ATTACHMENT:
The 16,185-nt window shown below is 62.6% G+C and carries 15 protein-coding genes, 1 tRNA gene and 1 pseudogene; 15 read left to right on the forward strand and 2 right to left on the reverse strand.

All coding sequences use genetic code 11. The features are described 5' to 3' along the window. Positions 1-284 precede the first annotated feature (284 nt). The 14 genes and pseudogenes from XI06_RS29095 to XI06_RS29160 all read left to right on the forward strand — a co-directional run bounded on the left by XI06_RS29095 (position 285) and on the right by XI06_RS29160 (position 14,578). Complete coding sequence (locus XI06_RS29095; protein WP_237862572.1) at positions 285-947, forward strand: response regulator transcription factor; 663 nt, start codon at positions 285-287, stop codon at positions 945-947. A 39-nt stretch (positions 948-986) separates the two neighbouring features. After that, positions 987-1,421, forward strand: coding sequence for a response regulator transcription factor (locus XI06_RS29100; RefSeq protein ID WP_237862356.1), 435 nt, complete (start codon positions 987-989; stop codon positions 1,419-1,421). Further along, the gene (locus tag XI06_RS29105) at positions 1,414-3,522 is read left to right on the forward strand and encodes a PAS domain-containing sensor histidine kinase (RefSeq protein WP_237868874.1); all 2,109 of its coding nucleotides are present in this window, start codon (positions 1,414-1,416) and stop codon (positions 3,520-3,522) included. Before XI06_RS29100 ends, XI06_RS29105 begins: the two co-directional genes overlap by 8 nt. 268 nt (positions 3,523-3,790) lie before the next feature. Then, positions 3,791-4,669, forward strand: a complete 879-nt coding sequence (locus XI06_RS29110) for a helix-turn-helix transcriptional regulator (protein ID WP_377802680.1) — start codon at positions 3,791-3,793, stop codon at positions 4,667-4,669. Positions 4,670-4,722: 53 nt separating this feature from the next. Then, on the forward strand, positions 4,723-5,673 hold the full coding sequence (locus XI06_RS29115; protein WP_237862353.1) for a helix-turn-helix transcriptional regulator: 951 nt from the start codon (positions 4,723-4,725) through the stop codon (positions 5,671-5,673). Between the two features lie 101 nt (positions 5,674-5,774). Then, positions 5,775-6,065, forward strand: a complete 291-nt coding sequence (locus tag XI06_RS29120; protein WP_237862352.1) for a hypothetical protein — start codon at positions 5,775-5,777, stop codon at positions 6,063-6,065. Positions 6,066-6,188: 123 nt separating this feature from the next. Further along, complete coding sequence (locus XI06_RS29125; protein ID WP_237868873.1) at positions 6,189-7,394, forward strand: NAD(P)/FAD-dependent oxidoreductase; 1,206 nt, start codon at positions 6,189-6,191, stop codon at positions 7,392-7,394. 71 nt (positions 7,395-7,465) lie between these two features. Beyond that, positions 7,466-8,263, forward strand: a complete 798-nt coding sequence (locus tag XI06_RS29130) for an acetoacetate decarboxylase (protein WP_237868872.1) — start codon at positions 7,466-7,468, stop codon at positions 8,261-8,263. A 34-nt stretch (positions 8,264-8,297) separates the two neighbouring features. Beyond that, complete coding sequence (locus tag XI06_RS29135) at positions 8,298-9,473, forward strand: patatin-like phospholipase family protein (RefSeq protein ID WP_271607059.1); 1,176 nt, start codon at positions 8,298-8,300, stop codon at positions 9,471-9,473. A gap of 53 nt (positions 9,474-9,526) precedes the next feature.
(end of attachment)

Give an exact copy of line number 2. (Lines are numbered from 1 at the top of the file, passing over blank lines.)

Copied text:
All coding sequences use genetic code 11. The features are described 5' to 3' along the window. Positions 1-284 precede the first annotated feature (284 nt). The 14 genes and pseudogenes from XI06_RS29095 to XI06_RS29160 all read left to right on the forward strand — a co-directional run bounded on the left by XI06_RS29095 (position 285) and on the right by XI06_RS29160 (position 14,578). Complete coding sequence (locus XI06_RS29095; protein WP_237862572.1) at positions 285-947, forward strand: response regulator transcription factor; 663 nt, start codon at positions 285-287, stop codon at positions 945-947. A 39-nt stretch (positions 948-986) separates the two neighbouring features. After that, positions 987-1,421, forward strand: coding sequence for a response regulator transcription factor (locus XI06_RS29100; RefSeq protein ID WP_237862356.1), 435 nt, complete (start codon positions 987-989; stop codon positions 1,419-1,421). Further along, the gene (locus tag XI06_RS29105) at positions 1,414-3,522 is read left to right on the forward strand and encodes a PAS domain-containing sensor histidine kinase (RefSeq protein WP_237868874.1); all 2,109 of its coding nucleotides are present in this window, start codon (positions 1,414-1,416) and stop codon (positions 3,520-3,522) included. Before XI06_RS29100 ends, XI06_RS29105 begins: the two co-directional genes overlap by 8 nt. 268 nt (positions 3,523-3,790) lie before the next feature. Then, positions 3,791-4,669, forward strand: a complete 879-nt coding sequence (locus XI06_RS29110) for a helix-turn-helix transcriptional regulator (protein ID WP_377802680.1) — start codon at positions 3,791-3,793, stop codon at positions 4,667-4,669. Positions 4,670-4,722: 53 nt separating this feature from the next. Then, on the forward strand, positions 4,723-5,673 hold the full coding sequence (locus XI06_RS29115; protein WP_237862353.1) for a helix-turn-helix transcriptional regulator: 951 nt from the start codon (positions 4,723-4,725) through the stop codon (positions 5,671-5,673). Between the two features lie 101 nt (positions 5,674-5,774). Then, positions 5,775-6,065, forward strand: a complete 291-nt coding sequence (locus tag XI06_RS29120; protein WP_237862352.1) for a hypothetical protein — start codon at positions 5,775-5,777, stop codon at positions 6,063-6,065. Positions 6,066-6,188: 123 nt separating this feature from the next. Further along, complete coding sequence (locus XI06_RS29125; protein ID WP_237868873.1) at positions 6,189-7,394, forward strand: NAD(P)/FAD-dependent oxidoreductase; 1,206 nt, start codon at positions 6,189-6,191, stop codon at positions 7,392-7,394. 71 nt (positions 7,395-7,465) lie between these two features. Beyond that, positions 7,466-8,263, forward strand: a complete 798-nt coding sequence (locus tag XI06_RS29130) for an acetoacetate decarboxylase (protein WP_237868872.1) — start codon at positions 7,466-7,468, stop codon at positions 8,261-8,263. A 34-nt stretch (positions 8,264-8,297) separates the two neighbouring features. Beyond that, complete coding sequence (locus tag XI06_RS29135) at positions 8,298-9,473, forward strand: patatin-like phospholipase family protein (RefSeq protein ID WP_271607059.1); 1,176 nt, start codon at positions 8,298-8,300, stop codon at positions 9,471-9,473. A gap of 53 nt (positions 9,474-9,526) precedes the next feature.